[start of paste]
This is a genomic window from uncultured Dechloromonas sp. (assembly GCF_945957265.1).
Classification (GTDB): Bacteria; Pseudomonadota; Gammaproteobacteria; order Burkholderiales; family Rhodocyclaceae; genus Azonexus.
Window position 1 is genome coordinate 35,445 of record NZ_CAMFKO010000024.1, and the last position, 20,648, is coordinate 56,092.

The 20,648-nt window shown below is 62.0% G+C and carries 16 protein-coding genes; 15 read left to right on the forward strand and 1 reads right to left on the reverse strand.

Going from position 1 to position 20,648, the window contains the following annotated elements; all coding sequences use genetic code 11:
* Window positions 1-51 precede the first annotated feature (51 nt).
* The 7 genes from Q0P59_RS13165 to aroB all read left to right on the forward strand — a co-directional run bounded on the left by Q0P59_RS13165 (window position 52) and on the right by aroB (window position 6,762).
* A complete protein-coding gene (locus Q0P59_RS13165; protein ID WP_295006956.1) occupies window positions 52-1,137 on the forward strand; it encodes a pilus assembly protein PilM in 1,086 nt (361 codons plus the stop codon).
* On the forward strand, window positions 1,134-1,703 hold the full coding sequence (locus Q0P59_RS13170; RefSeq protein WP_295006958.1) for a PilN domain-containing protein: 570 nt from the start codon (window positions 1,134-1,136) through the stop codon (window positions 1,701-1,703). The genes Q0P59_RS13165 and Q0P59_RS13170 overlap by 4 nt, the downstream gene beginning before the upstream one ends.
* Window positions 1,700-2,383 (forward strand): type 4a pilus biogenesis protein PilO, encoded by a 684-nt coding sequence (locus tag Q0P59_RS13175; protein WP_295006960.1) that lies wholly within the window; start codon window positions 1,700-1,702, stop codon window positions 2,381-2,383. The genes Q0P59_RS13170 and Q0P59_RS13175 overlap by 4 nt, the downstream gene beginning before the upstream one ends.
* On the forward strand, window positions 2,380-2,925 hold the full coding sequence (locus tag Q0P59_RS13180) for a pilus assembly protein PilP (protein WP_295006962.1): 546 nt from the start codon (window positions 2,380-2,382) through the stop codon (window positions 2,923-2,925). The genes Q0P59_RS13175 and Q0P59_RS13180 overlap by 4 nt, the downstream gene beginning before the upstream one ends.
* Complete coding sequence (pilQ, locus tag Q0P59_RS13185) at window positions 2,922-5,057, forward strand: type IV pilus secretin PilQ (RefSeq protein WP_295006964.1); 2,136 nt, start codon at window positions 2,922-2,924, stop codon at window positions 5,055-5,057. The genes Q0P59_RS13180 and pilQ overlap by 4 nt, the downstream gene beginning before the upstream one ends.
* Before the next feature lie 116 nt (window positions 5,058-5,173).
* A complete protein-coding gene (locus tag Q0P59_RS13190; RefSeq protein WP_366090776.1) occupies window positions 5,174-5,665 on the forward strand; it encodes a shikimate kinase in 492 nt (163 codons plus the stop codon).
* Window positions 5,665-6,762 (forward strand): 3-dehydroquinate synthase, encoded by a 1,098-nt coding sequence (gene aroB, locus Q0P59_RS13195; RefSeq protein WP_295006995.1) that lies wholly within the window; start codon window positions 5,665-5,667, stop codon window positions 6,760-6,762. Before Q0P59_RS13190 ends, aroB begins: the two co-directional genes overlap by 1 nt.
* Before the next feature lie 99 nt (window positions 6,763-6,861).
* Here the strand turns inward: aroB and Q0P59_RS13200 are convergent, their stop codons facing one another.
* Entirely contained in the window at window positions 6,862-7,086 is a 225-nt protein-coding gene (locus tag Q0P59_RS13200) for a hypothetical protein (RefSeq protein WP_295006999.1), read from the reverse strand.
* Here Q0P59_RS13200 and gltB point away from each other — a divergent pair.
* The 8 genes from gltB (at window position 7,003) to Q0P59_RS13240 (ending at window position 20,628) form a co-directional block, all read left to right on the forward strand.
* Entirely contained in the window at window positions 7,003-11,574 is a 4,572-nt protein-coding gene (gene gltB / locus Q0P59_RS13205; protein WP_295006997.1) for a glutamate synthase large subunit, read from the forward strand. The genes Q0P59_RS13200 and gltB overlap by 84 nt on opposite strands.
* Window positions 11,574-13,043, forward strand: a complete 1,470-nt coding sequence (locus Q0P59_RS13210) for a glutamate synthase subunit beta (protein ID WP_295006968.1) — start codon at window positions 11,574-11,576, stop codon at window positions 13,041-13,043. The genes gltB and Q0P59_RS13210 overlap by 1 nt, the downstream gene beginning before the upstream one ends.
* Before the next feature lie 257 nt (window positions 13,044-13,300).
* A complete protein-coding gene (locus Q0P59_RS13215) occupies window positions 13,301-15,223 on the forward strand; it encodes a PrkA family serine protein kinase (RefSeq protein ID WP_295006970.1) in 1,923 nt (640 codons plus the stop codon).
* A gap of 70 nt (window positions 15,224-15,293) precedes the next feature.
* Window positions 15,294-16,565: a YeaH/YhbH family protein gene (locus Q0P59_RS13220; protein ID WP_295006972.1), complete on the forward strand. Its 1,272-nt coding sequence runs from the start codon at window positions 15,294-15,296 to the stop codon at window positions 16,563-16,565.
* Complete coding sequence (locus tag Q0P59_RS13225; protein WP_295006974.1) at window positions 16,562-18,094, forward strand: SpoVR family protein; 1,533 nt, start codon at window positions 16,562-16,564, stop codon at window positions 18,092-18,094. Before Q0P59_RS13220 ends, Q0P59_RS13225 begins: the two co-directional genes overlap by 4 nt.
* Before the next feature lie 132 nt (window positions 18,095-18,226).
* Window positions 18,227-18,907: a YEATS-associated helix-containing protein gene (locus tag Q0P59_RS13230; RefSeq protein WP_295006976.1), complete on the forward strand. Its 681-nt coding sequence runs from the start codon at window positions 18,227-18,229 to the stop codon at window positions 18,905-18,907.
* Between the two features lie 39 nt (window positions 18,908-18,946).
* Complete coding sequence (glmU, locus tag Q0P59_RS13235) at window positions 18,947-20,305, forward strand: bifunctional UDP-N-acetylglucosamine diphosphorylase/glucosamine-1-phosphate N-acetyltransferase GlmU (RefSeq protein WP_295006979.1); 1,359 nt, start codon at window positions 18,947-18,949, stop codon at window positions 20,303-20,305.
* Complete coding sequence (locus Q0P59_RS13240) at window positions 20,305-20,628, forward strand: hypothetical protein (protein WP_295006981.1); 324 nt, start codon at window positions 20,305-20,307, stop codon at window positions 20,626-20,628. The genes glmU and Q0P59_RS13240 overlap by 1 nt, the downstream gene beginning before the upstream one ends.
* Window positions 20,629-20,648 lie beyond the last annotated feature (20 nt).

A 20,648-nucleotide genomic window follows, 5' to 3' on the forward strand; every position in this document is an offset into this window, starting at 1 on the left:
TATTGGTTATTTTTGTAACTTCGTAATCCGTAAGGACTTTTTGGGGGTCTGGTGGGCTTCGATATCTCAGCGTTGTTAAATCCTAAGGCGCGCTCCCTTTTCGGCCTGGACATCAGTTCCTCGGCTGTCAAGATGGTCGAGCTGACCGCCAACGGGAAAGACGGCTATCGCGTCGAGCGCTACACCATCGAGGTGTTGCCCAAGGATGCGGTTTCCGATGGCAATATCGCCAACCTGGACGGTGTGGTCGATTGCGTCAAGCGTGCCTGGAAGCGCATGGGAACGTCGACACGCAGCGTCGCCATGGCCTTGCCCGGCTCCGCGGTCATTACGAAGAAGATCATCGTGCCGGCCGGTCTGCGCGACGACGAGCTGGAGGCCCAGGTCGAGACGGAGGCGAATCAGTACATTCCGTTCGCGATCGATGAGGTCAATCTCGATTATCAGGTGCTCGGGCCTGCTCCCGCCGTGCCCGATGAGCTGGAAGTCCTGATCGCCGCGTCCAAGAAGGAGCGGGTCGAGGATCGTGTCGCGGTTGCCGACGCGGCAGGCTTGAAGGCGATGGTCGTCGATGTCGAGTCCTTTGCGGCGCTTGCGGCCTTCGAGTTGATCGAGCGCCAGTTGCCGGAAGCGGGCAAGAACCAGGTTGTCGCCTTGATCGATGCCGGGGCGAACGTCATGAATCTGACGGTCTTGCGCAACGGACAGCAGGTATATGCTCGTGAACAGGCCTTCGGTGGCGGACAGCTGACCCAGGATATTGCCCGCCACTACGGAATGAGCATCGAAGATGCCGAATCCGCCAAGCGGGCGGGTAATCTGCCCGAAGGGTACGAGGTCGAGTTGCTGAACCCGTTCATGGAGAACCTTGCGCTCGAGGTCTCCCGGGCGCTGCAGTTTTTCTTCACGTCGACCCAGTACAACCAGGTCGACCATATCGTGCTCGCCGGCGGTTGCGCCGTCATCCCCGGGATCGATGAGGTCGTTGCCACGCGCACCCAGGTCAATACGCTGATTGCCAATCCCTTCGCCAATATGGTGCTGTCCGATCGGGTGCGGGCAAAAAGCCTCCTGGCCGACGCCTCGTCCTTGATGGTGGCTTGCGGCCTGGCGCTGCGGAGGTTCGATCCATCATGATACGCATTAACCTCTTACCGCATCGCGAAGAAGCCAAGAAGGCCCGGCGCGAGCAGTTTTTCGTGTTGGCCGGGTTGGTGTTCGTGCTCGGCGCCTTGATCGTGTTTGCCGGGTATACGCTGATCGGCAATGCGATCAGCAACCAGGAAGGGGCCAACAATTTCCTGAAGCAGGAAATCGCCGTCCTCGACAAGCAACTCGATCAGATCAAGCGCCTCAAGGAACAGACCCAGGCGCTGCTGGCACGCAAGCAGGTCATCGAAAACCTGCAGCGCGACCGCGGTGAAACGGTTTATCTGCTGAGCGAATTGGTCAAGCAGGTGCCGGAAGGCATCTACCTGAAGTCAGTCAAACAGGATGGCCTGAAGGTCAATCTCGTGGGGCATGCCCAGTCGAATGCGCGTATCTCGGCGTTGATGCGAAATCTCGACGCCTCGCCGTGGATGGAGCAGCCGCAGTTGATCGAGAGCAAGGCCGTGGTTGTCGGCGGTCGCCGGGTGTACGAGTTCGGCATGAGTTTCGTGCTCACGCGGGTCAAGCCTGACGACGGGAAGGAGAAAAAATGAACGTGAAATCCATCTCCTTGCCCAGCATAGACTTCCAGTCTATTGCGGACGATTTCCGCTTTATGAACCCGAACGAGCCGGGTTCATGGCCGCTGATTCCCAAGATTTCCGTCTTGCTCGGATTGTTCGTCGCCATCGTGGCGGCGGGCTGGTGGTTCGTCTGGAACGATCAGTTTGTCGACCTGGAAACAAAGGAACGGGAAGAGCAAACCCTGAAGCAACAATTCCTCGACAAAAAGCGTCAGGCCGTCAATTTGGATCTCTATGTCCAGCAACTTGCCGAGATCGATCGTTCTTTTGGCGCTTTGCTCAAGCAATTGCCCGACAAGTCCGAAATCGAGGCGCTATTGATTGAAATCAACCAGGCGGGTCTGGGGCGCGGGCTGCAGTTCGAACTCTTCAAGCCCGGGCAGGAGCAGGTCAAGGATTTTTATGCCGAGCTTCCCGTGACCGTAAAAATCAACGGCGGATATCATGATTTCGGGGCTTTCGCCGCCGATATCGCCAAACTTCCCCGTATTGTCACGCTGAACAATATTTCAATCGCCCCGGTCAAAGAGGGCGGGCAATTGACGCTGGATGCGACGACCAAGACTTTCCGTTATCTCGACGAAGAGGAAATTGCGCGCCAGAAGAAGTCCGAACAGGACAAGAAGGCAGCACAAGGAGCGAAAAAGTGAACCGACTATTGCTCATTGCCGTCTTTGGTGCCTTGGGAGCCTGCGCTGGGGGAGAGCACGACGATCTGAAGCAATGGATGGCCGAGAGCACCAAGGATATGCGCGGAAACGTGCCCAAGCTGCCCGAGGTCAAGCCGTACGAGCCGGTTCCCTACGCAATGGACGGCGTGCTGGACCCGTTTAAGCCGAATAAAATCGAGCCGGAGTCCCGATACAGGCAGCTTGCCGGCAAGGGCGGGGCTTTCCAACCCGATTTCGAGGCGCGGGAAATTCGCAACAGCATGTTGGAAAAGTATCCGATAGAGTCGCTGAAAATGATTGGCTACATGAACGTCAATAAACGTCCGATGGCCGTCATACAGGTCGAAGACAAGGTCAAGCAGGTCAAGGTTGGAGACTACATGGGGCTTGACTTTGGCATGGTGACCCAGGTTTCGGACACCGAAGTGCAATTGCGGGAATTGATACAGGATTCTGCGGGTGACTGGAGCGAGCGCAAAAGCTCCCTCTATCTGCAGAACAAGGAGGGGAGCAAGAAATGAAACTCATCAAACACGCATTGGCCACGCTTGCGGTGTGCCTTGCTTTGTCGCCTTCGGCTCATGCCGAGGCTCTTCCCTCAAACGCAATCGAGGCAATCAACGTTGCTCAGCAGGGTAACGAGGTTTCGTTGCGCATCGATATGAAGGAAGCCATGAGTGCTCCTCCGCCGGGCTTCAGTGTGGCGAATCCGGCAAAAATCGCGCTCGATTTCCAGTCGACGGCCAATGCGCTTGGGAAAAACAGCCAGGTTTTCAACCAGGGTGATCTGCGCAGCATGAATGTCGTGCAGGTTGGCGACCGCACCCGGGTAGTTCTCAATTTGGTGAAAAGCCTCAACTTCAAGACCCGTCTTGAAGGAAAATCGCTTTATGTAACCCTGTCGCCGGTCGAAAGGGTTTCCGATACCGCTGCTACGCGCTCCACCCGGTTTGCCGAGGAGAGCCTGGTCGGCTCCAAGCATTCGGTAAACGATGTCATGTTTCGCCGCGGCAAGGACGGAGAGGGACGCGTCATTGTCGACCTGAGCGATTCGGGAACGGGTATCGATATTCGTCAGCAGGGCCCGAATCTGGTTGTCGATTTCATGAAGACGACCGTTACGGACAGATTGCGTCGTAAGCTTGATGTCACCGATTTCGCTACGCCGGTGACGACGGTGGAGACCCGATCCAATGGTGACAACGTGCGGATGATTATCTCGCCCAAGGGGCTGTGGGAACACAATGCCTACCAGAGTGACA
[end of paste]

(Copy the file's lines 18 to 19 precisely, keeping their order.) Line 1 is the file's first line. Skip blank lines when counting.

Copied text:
* Entirely contained in the window at window positions 6,862-7,086 is a 225-nt protein-coding gene (locus tag Q0P59_RS13200) for a hypothetical protein (RefSeq protein WP_295006999.1), read from the reverse strand.
* Here Q0P59_RS13200 and gltB point away from each other — a divergent pair.